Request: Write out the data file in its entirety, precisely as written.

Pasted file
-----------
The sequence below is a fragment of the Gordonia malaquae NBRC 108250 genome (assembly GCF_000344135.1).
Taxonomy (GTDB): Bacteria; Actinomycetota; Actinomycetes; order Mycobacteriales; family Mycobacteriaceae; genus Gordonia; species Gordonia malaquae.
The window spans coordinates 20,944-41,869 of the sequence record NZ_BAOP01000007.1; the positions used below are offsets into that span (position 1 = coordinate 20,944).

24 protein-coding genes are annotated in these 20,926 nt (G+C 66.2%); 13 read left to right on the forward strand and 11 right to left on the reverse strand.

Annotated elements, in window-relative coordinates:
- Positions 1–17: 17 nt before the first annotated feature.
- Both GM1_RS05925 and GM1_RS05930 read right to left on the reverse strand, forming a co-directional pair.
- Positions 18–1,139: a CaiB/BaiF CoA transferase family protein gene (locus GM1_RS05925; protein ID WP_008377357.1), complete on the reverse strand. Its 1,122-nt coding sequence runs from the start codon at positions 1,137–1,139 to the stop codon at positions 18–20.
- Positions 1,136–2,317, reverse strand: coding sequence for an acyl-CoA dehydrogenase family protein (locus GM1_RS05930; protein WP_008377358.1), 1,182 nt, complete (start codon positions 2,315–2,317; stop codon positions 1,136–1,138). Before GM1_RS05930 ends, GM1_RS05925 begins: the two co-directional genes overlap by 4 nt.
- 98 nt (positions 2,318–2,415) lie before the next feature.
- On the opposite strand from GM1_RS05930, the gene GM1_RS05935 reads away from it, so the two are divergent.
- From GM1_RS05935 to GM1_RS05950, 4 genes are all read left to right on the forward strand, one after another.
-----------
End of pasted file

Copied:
The sequence below is a fragment of the Gordonia malaquae NBRC 108250 genome (assembly GCF_000344135.1).
Taxonomy (GTDB): Bacteria; Actinomycetota; Actinomycetes; order Mycobacteriales; family Mycobacteriaceae; genus Gordonia; species Gordonia malaquae.
The window spans coordinates 20,944-41,869 of the sequence record NZ_BAOP01000007.1; the positions used below are offsets into that span (position 1 = coordinate 20,944).

24 protein-coding genes are annotated in these 20,926 nt (G+C 66.2%); 13 read left to right on the forward strand and 11 right to left on the reverse strand.

Annotated elements, in window-relative coordinates:
- Positions 1–17: 17 nt before the first annotated feature.
- Both GM1_RS05925 and GM1_RS05930 read right to left on the reverse strand, forming a co-directional pair.
- Positions 18–1,139: a CaiB/BaiF CoA transferase family protein gene (locus GM1_RS05925; protein ID WP_008377357.1), complete on the reverse strand. Its 1,122-nt coding sequence runs from the start codon at positions 1,137–1,139 to the stop codon at positions 18–20.
- Positions 1,136–2,317, reverse strand: coding sequence for an acyl-CoA dehydrogenase family protein (locus GM1_RS05930; protein WP_008377358.1), 1,182 nt, complete (start codon positions 2,315–2,317; stop codon positions 1,136–1,138). Before GM1_RS05930 ends, GM1_RS05925 begins: the two co-directional genes overlap by 4 nt.
- 98 nt (positions 2,318–2,415) lie before the next feature.
- On the opposite strand from GM1_RS05930, the gene GM1_RS05935 reads away from it, so the two are divergent.
- From GM1_RS05935 to GM1_RS05950, 4 genes are all read left to right on the forward strand, one after another.